Today, piracy has garnered an immutably negative association to acts of criminality, torture and murder on the high-seas. It is more prominently remembered now that many of the most famous pirates of the Golden Age, such as Blackbeard, Captain Edward Low and Calico Jack were feared terribly by voyagers to and from the New World than that the institution of privateering was a crucial entity in colonial war and trade. This was, however, a trend of collective perception that became gradually inevitable, especially when the in the 18th century the British had begun in earnest to forcibly eradicate its purveyors. (Krystek, 1) Thus, the royal crown's efforts at creating a theretofore nonexistent establishment sentiment against piracy rendered it illegal and its likely practitioners more prone to wanton criminality.

In 1958, the United Nations passed an anti-piracy law. However, "what the law fails to address are acts of piracy committed: by governments, within territorial waters, for political purposes." (Vallar, 1) Much like in the past, governments who are incapable of levying the kind of direct political authority in trade as they would desire are inclined by this dearth of regulation to appeal to seafaring piracy. To those with little hegemonic influence to lose in regional affairs, such as is commonplace in the unprotected waters of war-torn Southeast Asia, piracy seems a practical means to some of taking by force what is inaccessible by diplomacy. Much as in the past, piracy continues to be a means of resistance to naval imbalance, especially for those who lack the military or political structure to achieve such within the confines of international law.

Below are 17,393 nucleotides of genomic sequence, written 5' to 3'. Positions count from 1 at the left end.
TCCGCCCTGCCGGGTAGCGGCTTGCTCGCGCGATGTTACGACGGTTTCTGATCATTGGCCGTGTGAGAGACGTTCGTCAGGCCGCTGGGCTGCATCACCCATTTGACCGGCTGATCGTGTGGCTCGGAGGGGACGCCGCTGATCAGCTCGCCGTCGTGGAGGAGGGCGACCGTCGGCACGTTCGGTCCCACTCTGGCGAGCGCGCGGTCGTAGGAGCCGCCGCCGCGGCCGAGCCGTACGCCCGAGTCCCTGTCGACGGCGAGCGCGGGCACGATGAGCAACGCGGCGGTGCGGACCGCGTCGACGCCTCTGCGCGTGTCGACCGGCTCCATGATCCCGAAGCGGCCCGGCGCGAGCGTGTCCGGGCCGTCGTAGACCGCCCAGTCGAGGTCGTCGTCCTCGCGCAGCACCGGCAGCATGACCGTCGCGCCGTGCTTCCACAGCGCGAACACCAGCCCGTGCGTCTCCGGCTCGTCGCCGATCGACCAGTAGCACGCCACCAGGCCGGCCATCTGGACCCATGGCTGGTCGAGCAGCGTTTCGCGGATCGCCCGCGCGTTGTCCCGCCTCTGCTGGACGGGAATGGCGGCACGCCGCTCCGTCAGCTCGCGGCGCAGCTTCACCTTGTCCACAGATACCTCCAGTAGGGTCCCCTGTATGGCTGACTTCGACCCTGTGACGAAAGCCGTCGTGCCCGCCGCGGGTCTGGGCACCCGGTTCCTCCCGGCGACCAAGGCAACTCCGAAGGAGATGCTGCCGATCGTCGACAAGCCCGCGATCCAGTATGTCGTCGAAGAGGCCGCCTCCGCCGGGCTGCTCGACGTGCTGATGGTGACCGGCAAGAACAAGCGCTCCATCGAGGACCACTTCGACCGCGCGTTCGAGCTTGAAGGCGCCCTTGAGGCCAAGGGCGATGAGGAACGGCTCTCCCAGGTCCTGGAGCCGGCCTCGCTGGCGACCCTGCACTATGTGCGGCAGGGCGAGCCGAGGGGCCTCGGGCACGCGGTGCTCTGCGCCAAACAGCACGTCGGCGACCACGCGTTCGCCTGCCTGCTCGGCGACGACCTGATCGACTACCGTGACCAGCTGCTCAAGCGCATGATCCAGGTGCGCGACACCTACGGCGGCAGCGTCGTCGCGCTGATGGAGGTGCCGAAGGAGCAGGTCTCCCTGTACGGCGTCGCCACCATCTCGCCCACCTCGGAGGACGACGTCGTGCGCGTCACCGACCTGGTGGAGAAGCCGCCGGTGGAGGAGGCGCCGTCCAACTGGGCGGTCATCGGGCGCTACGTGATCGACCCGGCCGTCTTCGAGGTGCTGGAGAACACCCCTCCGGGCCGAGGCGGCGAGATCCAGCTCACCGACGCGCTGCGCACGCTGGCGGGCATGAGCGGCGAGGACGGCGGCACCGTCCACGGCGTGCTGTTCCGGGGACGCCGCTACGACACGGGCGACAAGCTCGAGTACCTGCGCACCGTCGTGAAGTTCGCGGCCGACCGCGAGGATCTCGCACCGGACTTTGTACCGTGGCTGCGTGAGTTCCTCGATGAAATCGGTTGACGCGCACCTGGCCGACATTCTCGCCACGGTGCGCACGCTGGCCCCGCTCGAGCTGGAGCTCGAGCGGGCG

It is here that the political intercession between piracy and terrorism becomes more wholly apparent, especially given the historical propensity for such activities in the Caribbean sea's colonial history. Such is to say that acts of resistance against a dominant military and economic force such as the United States have been shown to bear more sensible success when taken upon through such guerilla tactics. Historically, independent maritime infringement is shown to have success, comparable to the attempt at using overwhelming military support, in undermining overwhelming and dominant force.